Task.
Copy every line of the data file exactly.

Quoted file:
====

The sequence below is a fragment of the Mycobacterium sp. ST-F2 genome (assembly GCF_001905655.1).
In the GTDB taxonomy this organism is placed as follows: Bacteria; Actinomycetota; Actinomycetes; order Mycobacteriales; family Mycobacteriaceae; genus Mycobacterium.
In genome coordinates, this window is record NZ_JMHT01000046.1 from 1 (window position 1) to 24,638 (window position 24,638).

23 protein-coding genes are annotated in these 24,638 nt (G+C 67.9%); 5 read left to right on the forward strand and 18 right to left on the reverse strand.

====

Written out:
The sequence below is a fragment of the Mycobacterium sp. ST-F2 genome (assembly GCF_001905655.1).
In the GTDB taxonomy this organism is placed as follows: Bacteria; Actinomycetota; Actinomycetes; order Mycobacteriales; family Mycobacteriaceae; genus Mycobacterium.
In genome coordinates, this window is record NZ_JMHT01000046.1 from 1 (window position 1) to 24,638 (window position 24,638).

23 protein-coding genes are annotated in these 24,638 nt (G+C 67.9%); 5 read left to right on the forward strand and 18 right to left on the reverse strand.